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Eric Williams, owner of Tri-County Irrigation and Live Oak Tire Center, spoke at the workshop.

LIVE OAK — Business owners and city residents informed the city’s planning and zoning board about their frustrations with the Land Development Regulations at a workshop Monday.

The workshop was facilitated by Mark Shelton, of Kimley-Horn and Associates, Inc. 

“The overall goal is the improvement of the health, safety, moral, order, comfort, convenience, appearance and prosperity,” Shelton said. “Great words but if your code doesn’t address these things it never comes to fruition.”

He said LDRs can be updated and changed as the city deems necessary.

City resident John Hill suggested the city get the process simplified for current and future business owners.

“These are the guys that are having to deal with the LDRs,” Hill said. “These are the guys that are investing money into the community. These are the guys who are wanting to build businesses.”

Hill added the process of building something is a lot easier in the county than the city.

Eric Williams, owner of Tri-County Irrigation and Live Oak Tire Center, is planning on opening a new facility on 72nd Trace but now is facing a zoning change with a big fee.

The land he purchased was originally in the county but has been rezoned to the city.

“Why do I have to petition to get it changed to city-commercial instead of county-commercial?” Williams asked. “Y'all acquired it from the county so why wouldn’t we waive that?”

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Ashton Petersen, owner of Big Woods BBQ and Grill, recently received a letter from the city citing her for several issues.

He asked for the city’s help to make the transition easy.

Ashton Petersen, owner of Big Woods BBQ and Grill, recently received a letter from the city citing her for several issues.

In addition to the 72nd Trace restaurant, she owns a few acres that she has been using for overflow parking for tractor-trailers, trucks hauling boats and RVs. The sign she placed to direct the traffic is too big.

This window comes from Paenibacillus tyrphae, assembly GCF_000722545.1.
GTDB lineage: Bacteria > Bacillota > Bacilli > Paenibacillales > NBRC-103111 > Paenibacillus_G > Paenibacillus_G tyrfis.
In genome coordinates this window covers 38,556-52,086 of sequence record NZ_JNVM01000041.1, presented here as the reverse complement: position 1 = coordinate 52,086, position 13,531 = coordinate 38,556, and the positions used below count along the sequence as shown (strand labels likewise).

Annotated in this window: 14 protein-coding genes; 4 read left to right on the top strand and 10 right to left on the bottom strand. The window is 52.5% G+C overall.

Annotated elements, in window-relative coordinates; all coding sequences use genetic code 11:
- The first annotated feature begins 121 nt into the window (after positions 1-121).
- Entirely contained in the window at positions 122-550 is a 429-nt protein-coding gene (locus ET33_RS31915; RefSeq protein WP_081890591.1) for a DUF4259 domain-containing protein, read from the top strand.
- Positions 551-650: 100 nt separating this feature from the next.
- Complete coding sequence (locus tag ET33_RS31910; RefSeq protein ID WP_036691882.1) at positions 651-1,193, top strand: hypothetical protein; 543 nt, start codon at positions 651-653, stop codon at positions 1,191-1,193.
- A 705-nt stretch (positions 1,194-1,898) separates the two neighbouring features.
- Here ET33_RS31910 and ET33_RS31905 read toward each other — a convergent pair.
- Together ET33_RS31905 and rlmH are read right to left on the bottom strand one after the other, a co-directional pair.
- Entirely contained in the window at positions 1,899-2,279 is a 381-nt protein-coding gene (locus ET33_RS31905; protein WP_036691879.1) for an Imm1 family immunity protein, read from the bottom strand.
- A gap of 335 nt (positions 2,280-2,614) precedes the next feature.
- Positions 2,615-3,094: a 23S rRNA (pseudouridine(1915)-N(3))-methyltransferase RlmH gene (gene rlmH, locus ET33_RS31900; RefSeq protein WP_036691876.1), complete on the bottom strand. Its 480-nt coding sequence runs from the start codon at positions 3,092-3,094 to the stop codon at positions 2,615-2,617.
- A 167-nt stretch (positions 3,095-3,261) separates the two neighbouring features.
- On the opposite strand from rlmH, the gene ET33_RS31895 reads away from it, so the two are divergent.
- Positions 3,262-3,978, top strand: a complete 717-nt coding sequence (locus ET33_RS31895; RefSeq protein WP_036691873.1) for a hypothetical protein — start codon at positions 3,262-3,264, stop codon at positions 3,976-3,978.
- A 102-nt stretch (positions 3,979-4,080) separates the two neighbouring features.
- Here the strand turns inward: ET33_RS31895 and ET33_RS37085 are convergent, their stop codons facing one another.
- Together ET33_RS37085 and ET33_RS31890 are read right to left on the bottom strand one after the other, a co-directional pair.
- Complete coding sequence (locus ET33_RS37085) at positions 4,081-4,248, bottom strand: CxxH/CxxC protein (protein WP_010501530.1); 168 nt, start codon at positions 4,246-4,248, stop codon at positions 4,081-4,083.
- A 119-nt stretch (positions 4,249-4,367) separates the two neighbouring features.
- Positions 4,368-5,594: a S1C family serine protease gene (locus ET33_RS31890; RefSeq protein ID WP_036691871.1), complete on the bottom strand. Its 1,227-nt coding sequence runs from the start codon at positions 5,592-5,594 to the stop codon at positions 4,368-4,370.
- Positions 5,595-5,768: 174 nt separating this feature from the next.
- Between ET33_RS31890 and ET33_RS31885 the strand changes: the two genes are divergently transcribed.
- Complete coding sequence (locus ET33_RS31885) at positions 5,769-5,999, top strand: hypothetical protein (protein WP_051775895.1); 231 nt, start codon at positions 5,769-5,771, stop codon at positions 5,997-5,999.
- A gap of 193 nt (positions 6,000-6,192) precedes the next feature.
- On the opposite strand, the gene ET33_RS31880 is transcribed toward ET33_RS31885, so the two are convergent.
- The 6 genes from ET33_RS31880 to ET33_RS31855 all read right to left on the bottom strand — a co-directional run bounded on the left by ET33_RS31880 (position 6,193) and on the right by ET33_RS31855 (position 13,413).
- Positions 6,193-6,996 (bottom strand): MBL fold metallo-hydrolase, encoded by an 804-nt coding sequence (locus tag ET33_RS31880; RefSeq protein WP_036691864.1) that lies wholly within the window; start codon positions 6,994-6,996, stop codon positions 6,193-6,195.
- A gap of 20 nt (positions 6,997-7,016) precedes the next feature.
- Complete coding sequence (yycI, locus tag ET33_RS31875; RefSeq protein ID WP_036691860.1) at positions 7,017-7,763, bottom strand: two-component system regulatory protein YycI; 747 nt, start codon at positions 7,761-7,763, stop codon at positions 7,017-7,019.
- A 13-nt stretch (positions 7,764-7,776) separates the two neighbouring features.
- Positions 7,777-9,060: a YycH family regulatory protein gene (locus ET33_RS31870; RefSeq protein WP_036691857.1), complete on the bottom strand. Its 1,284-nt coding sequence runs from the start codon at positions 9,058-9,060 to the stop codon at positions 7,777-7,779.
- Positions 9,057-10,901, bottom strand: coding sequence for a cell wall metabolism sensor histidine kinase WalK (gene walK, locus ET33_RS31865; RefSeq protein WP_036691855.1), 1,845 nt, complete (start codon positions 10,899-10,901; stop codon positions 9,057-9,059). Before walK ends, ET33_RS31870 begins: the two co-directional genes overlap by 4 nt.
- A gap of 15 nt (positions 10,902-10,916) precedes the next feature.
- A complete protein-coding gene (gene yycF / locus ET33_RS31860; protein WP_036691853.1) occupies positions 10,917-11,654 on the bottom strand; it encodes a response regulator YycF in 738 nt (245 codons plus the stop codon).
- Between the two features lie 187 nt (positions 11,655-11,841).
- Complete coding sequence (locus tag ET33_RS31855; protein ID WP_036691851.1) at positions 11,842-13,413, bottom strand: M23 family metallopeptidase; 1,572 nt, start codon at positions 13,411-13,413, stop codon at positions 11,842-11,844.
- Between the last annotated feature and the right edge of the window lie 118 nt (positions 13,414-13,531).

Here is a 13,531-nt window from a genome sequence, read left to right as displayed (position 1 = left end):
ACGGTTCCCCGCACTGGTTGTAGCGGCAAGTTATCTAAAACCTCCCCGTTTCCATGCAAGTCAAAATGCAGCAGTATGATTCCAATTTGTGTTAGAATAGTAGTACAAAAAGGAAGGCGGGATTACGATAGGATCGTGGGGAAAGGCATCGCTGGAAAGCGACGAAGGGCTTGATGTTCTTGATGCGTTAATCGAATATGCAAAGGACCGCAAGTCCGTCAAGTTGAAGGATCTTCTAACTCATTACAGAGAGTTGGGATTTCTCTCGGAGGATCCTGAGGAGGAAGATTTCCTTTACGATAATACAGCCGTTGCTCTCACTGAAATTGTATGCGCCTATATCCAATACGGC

Petersen said she was also informed that the city does not have anything in the LDRs for overflow parking so she would have to rezone it.

“I don’t want to turn it into a parking lot,” Petersen said.

She also received a permit from the county to install a culvert for the property.

Petersen said the property is partially in the city and not the county like she thought.

She said the city wants her to remove the culvert and start over.

Petersen said she will do what it takes to get the culvert up to code but she is not willing to remove it and start over.

Petersen said her biggest issue is that according to the city, semi trucks can’t drive on local roads including Vista Drive, the road next to her restaurant.

The road is used by delivery trucks since her parking lot is not zero-turn.

“How am I supposed to receive deliveries?” Petersen asked.

“Maybe we need to look at them and put our heads together because I am for growth,” said board member Jimmy Cherry.

Jennifer Seaman, of Seaman’s Aqua Clean, said they have looked into expansion but did not do it because of the LDRs.

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Jennifer Seaman, of Seaman’s Aqua Clean, said they won’t expand right now because of the LDRs.

“The process was going to take too long and even going through the process, you may not change them,” Seaman said.

Shelton said change cannot come without workshops like Monday’s.

“This is a first step of looking into revisions,” Shelton said.

He will work with the city staff on recommendations for the city.

Jessie R. Box is a reporter for the Suwannee Democrat, Jasper News and Mayo Free Press. Her beats include general assignment, government and police. ​

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